It’s where we meet.

In a restaurant, or an airport lounge.

You look older.

But you don’t look wiser.

On a concourse, by a left-luggage locker.

It’s where you wait,
settled on a suitcase,
for existence to come back in.

Tomorrows pile up, Himalayas and sugarcubes,
and life is mostly made of futures.
You’re saying Location is everything,

it’s where we live.

It’s where we met:

in a kiss, fingers sticking in the ridges of my spine,
and something moves in me like snow subsiding
melting from beneath by a gathering thaw:

it’s how I changed.

In a café. On a platform, or at reception.

Listen: I was there
when the ambulance was first called to Heaven;
and I was there, in the black neighbourhoods
in Detroit, in summer, when the sound of Kraftwerk
spilled out on the street from window after window:
it was me, and I was there.

A brilliant spot of colour
like the sunstroked sapphire
of the roundel on a butterfly’s wing:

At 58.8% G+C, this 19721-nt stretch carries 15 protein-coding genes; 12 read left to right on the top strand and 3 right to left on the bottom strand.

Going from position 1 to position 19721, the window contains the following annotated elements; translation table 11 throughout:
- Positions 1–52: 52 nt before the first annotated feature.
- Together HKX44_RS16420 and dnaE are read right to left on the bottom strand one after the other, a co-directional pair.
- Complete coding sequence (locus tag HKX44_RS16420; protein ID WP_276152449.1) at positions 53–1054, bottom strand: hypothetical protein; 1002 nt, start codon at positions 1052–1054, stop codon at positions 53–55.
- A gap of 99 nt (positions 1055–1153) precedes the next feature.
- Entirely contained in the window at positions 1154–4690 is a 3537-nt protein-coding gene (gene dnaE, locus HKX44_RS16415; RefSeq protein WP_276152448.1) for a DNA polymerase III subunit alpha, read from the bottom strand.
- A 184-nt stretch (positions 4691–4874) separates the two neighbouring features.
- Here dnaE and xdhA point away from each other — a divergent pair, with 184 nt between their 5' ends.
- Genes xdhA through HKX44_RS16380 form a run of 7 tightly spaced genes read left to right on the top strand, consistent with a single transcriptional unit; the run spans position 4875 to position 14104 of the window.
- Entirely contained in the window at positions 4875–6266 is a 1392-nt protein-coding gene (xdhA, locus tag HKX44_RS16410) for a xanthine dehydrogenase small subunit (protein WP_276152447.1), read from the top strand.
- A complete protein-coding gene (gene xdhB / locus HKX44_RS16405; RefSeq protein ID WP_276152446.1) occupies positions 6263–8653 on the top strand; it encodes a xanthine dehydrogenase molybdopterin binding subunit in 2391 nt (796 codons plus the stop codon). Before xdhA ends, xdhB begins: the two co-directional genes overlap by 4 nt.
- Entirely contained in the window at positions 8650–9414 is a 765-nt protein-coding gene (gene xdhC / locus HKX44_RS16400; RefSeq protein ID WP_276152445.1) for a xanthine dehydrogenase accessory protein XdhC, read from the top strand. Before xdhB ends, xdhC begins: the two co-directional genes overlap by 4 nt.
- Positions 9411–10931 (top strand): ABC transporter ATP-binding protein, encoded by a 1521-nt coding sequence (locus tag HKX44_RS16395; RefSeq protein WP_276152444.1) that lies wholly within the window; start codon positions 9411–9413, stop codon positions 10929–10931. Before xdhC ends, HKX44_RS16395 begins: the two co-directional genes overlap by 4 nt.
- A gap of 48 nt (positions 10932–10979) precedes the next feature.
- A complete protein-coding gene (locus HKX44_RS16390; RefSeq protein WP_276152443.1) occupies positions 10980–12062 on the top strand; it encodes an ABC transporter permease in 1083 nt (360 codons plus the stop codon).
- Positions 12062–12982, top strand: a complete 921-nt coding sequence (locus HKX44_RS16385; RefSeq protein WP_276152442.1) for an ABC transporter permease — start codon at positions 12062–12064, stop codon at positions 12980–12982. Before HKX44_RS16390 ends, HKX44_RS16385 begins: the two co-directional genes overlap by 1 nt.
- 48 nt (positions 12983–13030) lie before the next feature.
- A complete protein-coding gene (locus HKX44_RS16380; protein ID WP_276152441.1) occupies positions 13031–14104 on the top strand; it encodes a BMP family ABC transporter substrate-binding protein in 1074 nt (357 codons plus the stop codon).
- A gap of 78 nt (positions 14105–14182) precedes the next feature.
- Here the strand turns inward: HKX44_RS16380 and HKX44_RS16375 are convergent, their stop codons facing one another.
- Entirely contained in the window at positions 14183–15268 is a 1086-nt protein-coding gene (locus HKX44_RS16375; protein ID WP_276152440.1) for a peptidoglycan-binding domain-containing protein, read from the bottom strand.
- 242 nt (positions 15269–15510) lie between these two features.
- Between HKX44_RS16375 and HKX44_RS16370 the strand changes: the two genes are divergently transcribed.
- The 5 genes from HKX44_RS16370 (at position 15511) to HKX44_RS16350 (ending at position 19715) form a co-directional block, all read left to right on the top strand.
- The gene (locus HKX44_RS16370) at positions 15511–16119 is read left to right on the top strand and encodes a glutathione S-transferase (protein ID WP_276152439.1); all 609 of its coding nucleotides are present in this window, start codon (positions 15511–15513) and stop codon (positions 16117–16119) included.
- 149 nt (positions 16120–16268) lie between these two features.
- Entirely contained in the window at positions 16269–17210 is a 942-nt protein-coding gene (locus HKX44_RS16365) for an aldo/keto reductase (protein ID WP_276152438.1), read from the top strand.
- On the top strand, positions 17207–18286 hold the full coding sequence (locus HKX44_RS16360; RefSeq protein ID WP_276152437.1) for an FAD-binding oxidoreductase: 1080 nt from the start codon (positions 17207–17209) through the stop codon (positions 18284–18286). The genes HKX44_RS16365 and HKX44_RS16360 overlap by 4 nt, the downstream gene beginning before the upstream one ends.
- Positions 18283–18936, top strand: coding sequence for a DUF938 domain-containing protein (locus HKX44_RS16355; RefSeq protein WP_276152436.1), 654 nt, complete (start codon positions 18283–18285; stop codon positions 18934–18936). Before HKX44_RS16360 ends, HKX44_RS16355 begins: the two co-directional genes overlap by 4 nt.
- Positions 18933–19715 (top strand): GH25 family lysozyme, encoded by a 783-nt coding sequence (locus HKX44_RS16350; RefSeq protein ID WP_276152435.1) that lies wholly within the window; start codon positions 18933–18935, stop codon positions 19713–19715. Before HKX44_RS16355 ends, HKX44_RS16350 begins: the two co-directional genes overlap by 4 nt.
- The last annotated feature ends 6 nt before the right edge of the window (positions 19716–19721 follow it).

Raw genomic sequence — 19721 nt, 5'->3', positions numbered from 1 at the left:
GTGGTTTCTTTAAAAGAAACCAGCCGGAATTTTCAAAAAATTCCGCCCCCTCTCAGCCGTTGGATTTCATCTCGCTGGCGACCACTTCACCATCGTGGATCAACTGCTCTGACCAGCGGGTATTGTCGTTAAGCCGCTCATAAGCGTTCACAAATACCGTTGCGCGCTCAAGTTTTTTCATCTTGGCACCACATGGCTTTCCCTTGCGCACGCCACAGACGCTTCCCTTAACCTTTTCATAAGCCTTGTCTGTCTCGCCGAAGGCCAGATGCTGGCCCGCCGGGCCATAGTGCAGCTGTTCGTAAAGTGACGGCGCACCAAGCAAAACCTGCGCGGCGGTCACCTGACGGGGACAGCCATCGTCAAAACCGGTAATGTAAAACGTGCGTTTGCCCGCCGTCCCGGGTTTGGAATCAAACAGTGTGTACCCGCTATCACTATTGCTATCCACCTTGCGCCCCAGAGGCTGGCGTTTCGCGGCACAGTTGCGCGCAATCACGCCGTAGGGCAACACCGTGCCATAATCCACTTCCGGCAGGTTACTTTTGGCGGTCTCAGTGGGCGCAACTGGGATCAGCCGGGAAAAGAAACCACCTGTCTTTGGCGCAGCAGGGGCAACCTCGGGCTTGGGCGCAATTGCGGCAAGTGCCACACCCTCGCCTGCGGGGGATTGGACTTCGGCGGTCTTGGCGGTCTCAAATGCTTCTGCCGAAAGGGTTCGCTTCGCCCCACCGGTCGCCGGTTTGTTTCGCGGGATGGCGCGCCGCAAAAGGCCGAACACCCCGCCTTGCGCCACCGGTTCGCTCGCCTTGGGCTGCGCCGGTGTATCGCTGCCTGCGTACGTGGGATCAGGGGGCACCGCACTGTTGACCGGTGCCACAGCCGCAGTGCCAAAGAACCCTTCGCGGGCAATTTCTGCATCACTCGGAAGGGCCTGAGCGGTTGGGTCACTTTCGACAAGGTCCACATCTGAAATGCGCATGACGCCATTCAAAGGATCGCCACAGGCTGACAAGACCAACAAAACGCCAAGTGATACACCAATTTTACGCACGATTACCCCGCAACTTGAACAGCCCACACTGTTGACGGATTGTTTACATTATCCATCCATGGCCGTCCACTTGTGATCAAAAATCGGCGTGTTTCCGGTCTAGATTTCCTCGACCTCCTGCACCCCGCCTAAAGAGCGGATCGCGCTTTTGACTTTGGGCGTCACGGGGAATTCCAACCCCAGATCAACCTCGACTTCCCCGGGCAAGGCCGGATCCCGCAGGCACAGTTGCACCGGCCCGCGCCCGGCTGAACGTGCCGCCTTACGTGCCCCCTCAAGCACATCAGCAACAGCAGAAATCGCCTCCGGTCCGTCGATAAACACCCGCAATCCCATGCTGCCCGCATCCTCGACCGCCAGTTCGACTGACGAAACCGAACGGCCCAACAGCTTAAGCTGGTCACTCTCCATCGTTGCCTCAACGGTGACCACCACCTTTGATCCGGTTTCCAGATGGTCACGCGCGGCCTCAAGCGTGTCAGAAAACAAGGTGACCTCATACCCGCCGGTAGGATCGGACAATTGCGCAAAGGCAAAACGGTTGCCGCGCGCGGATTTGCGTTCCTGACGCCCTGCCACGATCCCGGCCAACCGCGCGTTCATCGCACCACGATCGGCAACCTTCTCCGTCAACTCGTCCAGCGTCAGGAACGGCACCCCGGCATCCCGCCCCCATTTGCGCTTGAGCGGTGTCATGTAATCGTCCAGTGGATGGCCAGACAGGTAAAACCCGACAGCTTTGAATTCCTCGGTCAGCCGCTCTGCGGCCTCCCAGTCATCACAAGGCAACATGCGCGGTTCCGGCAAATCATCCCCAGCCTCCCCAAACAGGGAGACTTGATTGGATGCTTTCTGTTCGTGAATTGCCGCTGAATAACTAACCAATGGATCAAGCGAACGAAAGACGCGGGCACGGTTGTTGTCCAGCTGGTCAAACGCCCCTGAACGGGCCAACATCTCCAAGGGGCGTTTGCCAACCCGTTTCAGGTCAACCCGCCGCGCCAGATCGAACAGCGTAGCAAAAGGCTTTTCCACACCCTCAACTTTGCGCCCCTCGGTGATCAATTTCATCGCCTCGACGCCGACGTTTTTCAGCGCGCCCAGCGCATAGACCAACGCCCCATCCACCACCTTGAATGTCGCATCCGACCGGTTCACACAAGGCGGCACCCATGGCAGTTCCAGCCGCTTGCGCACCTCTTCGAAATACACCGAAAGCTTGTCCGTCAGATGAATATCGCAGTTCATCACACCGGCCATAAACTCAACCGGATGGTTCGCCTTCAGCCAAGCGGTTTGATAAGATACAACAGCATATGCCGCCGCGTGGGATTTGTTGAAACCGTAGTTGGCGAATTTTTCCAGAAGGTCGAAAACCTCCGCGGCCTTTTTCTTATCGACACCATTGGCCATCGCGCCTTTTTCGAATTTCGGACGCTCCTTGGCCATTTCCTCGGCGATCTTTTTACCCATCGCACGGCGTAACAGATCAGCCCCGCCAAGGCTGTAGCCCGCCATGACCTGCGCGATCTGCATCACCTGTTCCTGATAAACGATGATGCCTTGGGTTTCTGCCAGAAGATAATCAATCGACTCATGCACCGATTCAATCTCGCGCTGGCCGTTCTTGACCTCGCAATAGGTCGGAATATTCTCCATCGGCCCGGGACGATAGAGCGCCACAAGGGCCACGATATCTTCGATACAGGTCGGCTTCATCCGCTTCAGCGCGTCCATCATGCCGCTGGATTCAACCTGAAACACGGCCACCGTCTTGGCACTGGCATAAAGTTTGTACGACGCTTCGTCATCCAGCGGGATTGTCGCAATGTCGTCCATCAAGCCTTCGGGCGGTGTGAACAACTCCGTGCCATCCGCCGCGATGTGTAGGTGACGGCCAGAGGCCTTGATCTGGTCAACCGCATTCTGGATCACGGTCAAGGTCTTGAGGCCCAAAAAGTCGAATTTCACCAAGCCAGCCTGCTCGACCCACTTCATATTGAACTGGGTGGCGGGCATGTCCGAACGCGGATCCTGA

you have to go now.

You turn and she says something small and calm,
the pine trees on the hill cast very precise shadows
in a light which seems to have crystallised
into a feeling softer than anything you have felt before,
yet something so vivid and so pure, which enlarges you
mysteriously, even as it happens you know
this is significant and it will haunt you:
you have to go now.

It’s where we loved.

In a day, or a few hours at least.

In a motel, along the main drag.

It’s the end, where there is no ending.

You try to live in the tears you cry,
but you don’t have the right.
Someone comes in and moves you on,

and the wheels on the bus go round round round.

It’s where we built.

At a rendezvous, a formica table:
little teaspoon symphony, milky steam from the coffee machine —
pyramids of boredom for desire to lie in,

tomorrows piling up,

but we are not in them.

It’s where we meet.

They clear out the squatters with torches and guns:
you have to go now.

It’s where we love.

In the stale scent of air-freshener in the transit lounge.

We have to go now.